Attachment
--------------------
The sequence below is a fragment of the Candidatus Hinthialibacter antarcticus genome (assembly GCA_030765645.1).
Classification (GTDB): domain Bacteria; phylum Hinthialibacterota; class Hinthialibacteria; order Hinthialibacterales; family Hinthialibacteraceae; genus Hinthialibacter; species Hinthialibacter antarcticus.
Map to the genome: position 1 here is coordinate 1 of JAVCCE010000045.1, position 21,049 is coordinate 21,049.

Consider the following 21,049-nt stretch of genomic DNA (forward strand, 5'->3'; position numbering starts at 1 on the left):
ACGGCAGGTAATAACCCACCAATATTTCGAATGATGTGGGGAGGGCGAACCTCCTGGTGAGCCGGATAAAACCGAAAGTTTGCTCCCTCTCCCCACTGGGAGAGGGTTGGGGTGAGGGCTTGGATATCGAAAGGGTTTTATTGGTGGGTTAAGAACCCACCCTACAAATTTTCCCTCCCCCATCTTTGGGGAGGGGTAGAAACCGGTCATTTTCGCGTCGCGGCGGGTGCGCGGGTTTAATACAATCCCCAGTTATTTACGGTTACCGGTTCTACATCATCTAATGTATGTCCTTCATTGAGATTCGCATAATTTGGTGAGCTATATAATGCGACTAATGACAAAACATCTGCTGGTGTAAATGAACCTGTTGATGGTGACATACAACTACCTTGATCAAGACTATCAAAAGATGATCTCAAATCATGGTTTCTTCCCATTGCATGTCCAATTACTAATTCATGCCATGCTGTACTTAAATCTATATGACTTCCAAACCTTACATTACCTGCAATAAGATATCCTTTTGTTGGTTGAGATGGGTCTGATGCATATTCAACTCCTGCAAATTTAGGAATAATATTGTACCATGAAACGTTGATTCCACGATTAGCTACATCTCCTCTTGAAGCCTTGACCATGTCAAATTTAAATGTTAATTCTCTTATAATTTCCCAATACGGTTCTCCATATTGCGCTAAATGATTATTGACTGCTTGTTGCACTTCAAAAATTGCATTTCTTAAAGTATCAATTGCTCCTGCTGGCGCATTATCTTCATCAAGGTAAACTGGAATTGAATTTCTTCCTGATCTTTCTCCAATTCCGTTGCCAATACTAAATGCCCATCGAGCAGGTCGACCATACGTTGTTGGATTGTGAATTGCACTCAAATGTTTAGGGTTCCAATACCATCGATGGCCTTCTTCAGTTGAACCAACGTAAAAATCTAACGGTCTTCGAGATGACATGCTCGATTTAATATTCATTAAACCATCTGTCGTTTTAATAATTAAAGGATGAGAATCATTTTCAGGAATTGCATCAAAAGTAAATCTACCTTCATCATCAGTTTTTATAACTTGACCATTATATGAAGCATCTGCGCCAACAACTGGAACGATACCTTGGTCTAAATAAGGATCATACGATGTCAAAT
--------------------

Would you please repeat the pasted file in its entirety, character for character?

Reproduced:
The sequence below is a fragment of the Candidatus Hinthialibacter antarcticus genome (assembly GCA_030765645.1).
Classification (GTDB): domain Bacteria; phylum Hinthialibacterota; class Hinthialibacteria; order Hinthialibacterales; family Hinthialibacteraceae; genus Hinthialibacter; species Hinthialibacter antarcticus.
Map to the genome: position 1 here is coordinate 1 of JAVCCE010000045.1, position 21,049 is coordinate 21,049.

Consider the following 21,049-nt stretch of genomic DNA (forward strand, 5'->3'; position numbering starts at 1 on the left):
ACGGCAGGTAATAACCCACCAATATTTCGAATGATGTGGGGAGGGCGAACCTCCTGGTGAGCCGGATAAAACCGAAAGTTTGCTCCCTCTCCCCACTGGGAGAGGGTTGGGGTGAGGGCTTGGATATCGAAAGGGTTTTATTGGTGGGTTAAGAACCCACCCTACAAATTTTCCCTCCCCCATCTTTGGGGAGGGGTAGAAACCGGTCATTTTCGCGTCGCGGCGGGTGCGCGGGTTTAATACAATCCCCAGTTATTTACGGTTACCGGTTCTACATCATCTAATGTATGTCCTTCATTGAGATTCGCATAATTTGGTGAGCTATATAATGCGACTAATGACAAAACATCTGCTGGTGTAAATGAACCTGTTGATGGTGACATACAACTACCTTGATCAAGACTATCAAAAGATGATCTCAAATCATGGTTTCTTCCCATTGCATGTCCAATTACTAATTCATGCCATGCTGTACTTAAATCTATATGACTTCCAAACCTTACATTACCTGCAATAAGATATCCTTTTGTTGGTTGAGATGGGTCTGATGCATATTCAACTCCTGCAAATTTAGGAATAATATTGTACCATGAAACGTTGATTCCACGATTAGCTACATCTCCTCTTGAAGCCTTGACCATGTCAAATTTAAATGTTAATTCTCTTATAATTTCCCAATACGGTTCTCCATATTGCGCTAAATGATTATTGACTGCTTGTTGCACTTCAAAAATTGCATTTCTTAAAGTATCAATTGCTCCTGCTGGCGCATTATCTTCATCAAGGTAAACTGGAATTGAATTTCTTCCTGATCTTTCTCCAATTCCGTTGCCAATACTAAATGCCCATCGAGCAGGTCGACCATACGTTGTTGGATTGTGAATTGCACTCAAATGTTTAGGGTTCCAATACCATCGATGGCCTTCTTCAGTTGAACCAACGTAAAAATCTAACGGTCTTCGAGATGACATGCTCGATTTAATATTCATTAAACCATCTGTCGTTTTAATAATTAAAGGATGAGAATCATTTTCAGGAATTGCATCAAAAGTAAATCTACCTTCATCATCAGTTTTTATAACTTGACCATTATATGAAGCATCTGCGCCAACAACTGGAACGATACCTTGGTCTAAATAAGGATCATACGATGTCAAAT